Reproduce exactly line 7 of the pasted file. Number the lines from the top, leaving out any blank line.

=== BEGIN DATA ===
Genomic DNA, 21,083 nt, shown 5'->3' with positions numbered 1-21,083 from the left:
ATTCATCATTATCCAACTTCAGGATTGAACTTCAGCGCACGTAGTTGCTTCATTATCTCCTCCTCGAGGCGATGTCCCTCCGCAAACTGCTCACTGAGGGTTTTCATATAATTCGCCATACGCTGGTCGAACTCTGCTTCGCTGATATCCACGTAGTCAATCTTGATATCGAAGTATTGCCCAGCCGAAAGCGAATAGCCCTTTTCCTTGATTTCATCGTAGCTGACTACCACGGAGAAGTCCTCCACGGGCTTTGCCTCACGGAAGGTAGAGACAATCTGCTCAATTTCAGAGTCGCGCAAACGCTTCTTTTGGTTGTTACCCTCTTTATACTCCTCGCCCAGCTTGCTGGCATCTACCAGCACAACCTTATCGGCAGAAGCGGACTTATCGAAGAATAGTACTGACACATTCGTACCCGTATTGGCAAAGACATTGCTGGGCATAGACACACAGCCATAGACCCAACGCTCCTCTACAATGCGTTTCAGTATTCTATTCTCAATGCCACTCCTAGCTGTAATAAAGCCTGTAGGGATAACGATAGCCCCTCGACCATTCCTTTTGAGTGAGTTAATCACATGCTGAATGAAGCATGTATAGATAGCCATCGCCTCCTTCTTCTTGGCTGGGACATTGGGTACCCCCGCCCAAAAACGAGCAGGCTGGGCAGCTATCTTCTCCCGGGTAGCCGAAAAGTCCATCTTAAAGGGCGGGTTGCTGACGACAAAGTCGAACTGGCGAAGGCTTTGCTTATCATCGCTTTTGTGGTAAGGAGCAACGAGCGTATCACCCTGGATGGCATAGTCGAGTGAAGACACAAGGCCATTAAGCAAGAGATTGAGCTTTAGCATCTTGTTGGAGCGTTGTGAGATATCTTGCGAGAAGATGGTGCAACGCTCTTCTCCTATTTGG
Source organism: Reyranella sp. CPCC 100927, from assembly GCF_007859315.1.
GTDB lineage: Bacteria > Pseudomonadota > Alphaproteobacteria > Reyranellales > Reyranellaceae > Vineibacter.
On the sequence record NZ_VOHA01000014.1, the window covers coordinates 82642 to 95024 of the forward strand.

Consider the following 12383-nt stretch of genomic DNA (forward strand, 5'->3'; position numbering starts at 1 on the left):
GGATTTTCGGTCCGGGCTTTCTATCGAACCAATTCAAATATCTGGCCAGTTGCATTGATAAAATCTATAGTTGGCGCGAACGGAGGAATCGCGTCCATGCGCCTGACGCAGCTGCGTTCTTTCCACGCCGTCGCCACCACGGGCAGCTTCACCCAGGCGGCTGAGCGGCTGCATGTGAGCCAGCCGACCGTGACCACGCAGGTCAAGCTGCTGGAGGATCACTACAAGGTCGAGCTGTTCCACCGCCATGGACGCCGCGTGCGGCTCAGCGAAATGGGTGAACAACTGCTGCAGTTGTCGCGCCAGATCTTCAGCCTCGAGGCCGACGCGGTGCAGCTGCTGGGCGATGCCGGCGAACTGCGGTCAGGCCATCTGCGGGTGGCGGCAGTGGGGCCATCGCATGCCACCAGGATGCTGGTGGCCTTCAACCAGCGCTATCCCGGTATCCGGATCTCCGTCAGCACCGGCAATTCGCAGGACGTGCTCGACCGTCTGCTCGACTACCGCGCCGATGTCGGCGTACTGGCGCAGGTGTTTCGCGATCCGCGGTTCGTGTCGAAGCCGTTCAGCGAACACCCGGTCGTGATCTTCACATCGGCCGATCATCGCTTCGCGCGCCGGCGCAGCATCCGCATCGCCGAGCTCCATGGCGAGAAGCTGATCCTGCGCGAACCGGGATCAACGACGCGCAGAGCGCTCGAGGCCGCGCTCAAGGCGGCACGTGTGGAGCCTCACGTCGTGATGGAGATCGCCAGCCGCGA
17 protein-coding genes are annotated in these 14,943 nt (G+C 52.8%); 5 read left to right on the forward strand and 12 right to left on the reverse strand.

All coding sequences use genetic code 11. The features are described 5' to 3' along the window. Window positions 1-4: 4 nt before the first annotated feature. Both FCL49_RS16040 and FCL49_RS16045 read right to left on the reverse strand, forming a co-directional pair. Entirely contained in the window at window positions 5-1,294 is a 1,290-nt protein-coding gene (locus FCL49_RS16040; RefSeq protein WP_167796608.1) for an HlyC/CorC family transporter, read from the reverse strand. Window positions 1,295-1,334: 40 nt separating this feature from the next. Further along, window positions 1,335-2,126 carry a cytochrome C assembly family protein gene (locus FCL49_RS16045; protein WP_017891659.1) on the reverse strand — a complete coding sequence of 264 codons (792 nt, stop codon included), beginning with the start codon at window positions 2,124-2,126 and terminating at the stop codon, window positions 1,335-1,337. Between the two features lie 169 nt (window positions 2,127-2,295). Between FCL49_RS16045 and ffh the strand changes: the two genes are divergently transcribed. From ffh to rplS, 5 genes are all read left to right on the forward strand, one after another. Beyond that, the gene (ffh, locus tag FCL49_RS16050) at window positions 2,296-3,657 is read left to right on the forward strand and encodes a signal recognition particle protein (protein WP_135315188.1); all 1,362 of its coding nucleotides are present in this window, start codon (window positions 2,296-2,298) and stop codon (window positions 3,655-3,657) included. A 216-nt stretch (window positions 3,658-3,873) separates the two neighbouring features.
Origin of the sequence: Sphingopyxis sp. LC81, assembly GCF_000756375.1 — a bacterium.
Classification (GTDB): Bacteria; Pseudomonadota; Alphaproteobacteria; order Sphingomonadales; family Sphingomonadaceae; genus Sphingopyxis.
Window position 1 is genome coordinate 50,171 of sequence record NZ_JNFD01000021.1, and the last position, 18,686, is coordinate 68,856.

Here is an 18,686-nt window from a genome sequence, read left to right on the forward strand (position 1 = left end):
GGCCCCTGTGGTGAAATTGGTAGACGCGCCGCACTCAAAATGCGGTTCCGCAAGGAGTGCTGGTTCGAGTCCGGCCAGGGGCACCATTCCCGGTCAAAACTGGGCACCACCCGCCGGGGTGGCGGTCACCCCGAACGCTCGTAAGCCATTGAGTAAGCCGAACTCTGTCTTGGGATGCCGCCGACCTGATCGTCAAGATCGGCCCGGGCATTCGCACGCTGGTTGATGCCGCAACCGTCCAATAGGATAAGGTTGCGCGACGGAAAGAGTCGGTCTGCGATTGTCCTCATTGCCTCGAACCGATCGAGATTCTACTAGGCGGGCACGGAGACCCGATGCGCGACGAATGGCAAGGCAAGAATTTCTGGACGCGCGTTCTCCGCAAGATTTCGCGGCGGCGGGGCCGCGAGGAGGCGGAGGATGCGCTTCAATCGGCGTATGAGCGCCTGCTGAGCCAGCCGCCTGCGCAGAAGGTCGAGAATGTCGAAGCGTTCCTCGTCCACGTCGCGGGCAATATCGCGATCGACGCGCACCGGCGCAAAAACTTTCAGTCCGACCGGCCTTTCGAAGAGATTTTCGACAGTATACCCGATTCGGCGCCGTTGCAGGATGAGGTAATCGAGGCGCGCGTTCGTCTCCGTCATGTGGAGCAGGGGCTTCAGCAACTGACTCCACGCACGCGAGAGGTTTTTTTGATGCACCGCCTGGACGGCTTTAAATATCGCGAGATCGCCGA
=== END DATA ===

GGATTTTCGGTCCGGGCTTTCTATCGAACCAATTCAAATATCTGGCCAGTTGCATTGATAAAATCTATAGTTGGCGCGAACGGAGGAATCGCGTCCATGCGCCTGACGCAGCTGCGTTCTTTCCACGCCGTCGCCACCACGGGCAGCTTCACCCAGGCGGCTGAGCGGCTGCATGTGAGCCAGCCGACCGTGACCACGCAGGTCAAGCTGCTGGAGGATCACTACAAGGTCGAGCTGTTCCACCGCCATGGACGCCGCGTGCGGCTCAGCGAAATGGGTGAACAACTGCTGCAGTTGTCGCGCCAGATCTTCAGCCTCGAGGCCGACGCGGTGCAGCTGCTGGGCGATGCCGGCGAACTGCGGTCAGGCCATCTGCGGGTGGCGGCAGTGGGGCCATCGCATGCCACCAGGATGCTGGTGGCCTTCAACCAGCGCTATCCCGGTATCCGGATCTCCGTCAGCACCGGCAATTCGCAGGACGTGCTCGACCGTCTGCTCGACTACCGCGCCGATGTCGGCGTACTGGCGCAGGTGTTTCGCGATCCGCGGTTCGTGTCGAAGCCGTTCAGCGAACACCCGGTCGTGATCTTCACATCGGCCGATCATCGCTTCGCGCGCCGGCGCAGCATCCGCATCGCCGAGCTCCATGGCGAGAAGCTGATCCTGCGCGAACCGGGATCAACGACGCGCAGAGCGCTCGAGGCCGCGCTCAAGGCGGCACGTGTGGAGCCTCACGTCGTGATGGAGATCGCCAGCCGCGA